She was right, of course. I had every reason to be excited. I’d been hoping and praying for this exact relationship: someone who loved me for every part of me- not just me at my best. Someone who I knew would help me grow as a person rather than expecting me to be perfect. Someone who was willing to talk issues through and compromise for the sake of both of our happiness. Not to mention, I totally fancied him!

Six months later we accidentally made a baby. Two months after that we got engaged.

A month ago, our baby was born during the height of a meteor shower. He kept me waiting 16 days after my due date, and 3 days after my waters broke, just so he could be born at that exact time; just to round the story off and prove that my prayers had been answered.
My life was now complete and we all lived happily ever after. The end.

Except (dammit) Oscar Wilde, as usual, has a point.

A couple of weeks ago, the realisation hit me that this new person in my life: this dream-come-true; was actually the culmination of every difficult lesson I had attempted to learn in the last five-or-so-years (as I fought to eliminate depression from my life).

I have never been through anything as testing as the last month of my life.

It began with the birth. 3 days of contractions and sickness, until I couldn’t cope any more and needed to be put on a drip. And when your baby’s born  you think ‘thank god that’s over, now for the fun part.’ And that’s REALLY when the difficult bit starts!

This wonderful little dream-come-true has taken every inch of the life I had made for myself, and turned it upside down.

I’ve left my little cottage in the countryside and am now living at my fiance’s Mum’s house, the other side of the country to my family, and to the friends I had become close to in recent years. I have virtually no time for the business I was trying so hard to get going.

Our baby cries most of the time. He wakes up crying. He cries after I’ve fed him. Sometimes he cries while I’m feeding him. He often refuses to fall asleep, as if he has something very important he has to be awake for. This will eventually lead to him being SO tired and SO grumpy, he just cries more, because he no longer knows what he wants.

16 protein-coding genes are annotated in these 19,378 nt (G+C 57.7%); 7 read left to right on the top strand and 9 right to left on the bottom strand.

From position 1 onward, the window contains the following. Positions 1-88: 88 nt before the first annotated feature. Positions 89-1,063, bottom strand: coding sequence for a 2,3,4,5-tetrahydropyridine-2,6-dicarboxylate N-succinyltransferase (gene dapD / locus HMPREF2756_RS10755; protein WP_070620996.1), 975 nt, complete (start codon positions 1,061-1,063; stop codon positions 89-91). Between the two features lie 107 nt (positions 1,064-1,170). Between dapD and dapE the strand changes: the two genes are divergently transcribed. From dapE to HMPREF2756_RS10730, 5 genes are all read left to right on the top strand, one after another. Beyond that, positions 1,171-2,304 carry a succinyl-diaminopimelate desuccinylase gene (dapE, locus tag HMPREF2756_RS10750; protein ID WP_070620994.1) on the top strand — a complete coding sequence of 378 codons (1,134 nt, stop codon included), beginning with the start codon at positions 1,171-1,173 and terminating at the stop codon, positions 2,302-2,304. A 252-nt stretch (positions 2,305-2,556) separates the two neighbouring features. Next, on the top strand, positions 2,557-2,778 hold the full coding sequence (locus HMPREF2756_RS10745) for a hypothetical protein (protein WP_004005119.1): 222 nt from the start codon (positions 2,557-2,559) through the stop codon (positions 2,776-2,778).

The only way I’ve found to stop him crying, or to help him fall asleep, is to cuddle and breastfeed him. If it wasn’t for my finance stepping in and taking the baby from me, he would literally breastfeed 24 hours a day. I’m lucky if I have time to go for a wee.

3 weeks after our baby was born, my fiancé desperately needed to get back to work, which is when he started sleeping separately. I now sleep whenever I can, mostly in 30min/1hour snatches between night-time feeds, and the odd 2 or 3 hours when my fiancé is able to take the baby.

 I do NOT function well on no sleep.

I’ve battled loneliness, I’ve battled self doubt . I’ve battled regret. I’ve thought ‘I wish things could just be like they used to be’ and hated myself for thinking it. I’ve battled anger at my fiance for sleeping soundly at night while I stay awake feeding our child. I’ve battled my fiance’s anger at me for giving in to melancholy rather than finding solutions to the various problems caring for a newborn has thrown up.

And I’ve found myself contemplating Oscar Wilde’s admittedly pessimistic statement: ‘When the gods wish to punish us, they answer our prayers’

Because the thing is, it’s often true. We can create a world in our minds, the way we wish things to be. But there’s nothing in life that simply makes everything better. There’s no alternative happy carefree life out there waiting to be found. Life will always throw up sadness and difficulty, because they are just part of the experience! So when our dreams come true we expect so much from them. We’ve put them on a pedistool, yearning after them, praying for them! And then they’re just as complicated, just as hard work, just as full of sadness, anger and regret as anything else.

That’s not to say they’re not wonderful too! My son is the most incredible gift I’ve ever been given. I am so overcome with love for him I sometimes find myself with tears in my eyes just at the thought of it. I feel the same about my fiancé and I’m grateful every day that I have them in my life.

But it is not easy.